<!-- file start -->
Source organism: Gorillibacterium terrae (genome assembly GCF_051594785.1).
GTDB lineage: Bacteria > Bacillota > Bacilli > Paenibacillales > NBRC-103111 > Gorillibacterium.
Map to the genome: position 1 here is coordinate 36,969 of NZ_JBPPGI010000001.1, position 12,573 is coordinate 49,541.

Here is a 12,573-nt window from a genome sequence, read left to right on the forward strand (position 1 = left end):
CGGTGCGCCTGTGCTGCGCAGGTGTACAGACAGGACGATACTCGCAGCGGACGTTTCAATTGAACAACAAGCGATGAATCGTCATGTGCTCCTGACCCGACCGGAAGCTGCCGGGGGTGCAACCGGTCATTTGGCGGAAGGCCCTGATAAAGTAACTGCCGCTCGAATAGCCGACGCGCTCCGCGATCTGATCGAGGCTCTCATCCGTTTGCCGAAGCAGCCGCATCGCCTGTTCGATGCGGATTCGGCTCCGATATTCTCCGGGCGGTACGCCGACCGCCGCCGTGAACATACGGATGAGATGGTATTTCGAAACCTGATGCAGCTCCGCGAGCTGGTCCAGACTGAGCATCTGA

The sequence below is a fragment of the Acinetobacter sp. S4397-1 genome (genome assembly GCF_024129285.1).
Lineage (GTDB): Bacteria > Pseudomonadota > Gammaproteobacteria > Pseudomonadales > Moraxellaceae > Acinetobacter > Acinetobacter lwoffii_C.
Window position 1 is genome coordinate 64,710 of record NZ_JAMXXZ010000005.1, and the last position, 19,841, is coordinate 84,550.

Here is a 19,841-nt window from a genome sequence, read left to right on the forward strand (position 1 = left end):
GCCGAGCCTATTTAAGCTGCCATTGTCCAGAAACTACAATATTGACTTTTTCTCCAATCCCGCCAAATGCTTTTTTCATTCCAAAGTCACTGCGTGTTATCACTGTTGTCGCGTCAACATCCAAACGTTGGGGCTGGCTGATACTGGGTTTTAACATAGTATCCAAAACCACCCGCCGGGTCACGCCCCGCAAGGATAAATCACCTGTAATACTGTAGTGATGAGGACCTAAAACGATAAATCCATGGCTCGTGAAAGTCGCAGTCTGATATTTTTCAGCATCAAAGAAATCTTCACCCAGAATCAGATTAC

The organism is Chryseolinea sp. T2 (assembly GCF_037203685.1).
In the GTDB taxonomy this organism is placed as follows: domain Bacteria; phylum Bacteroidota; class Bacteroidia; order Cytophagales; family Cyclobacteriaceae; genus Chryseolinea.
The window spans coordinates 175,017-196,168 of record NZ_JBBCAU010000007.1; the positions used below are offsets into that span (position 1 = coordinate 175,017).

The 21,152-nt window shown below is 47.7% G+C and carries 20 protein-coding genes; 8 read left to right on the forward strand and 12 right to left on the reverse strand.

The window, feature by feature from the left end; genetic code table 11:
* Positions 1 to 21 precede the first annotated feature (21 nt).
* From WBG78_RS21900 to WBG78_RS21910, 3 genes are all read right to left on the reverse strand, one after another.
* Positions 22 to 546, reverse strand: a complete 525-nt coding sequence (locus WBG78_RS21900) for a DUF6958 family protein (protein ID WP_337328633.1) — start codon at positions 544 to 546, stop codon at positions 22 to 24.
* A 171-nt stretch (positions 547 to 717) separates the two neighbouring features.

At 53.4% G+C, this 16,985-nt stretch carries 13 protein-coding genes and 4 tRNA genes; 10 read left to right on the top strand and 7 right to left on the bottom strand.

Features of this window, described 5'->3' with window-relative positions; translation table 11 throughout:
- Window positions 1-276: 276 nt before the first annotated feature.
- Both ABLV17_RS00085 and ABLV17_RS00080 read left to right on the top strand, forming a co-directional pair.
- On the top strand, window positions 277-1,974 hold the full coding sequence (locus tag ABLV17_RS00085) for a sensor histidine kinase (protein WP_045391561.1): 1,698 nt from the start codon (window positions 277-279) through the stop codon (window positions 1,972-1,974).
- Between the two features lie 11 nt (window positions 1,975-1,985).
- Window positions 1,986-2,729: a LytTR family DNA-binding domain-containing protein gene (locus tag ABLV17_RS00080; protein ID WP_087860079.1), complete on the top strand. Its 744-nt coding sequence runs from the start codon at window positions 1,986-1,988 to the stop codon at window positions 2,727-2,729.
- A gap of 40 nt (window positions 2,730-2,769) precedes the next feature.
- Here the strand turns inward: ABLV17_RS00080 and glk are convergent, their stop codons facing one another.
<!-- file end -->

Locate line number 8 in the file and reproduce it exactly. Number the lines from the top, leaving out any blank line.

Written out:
Window position 1 is genome coordinate 64,710 of record NZ_JAMXXZ010000005.1, and the last position, 19,841, is coordinate 84,550.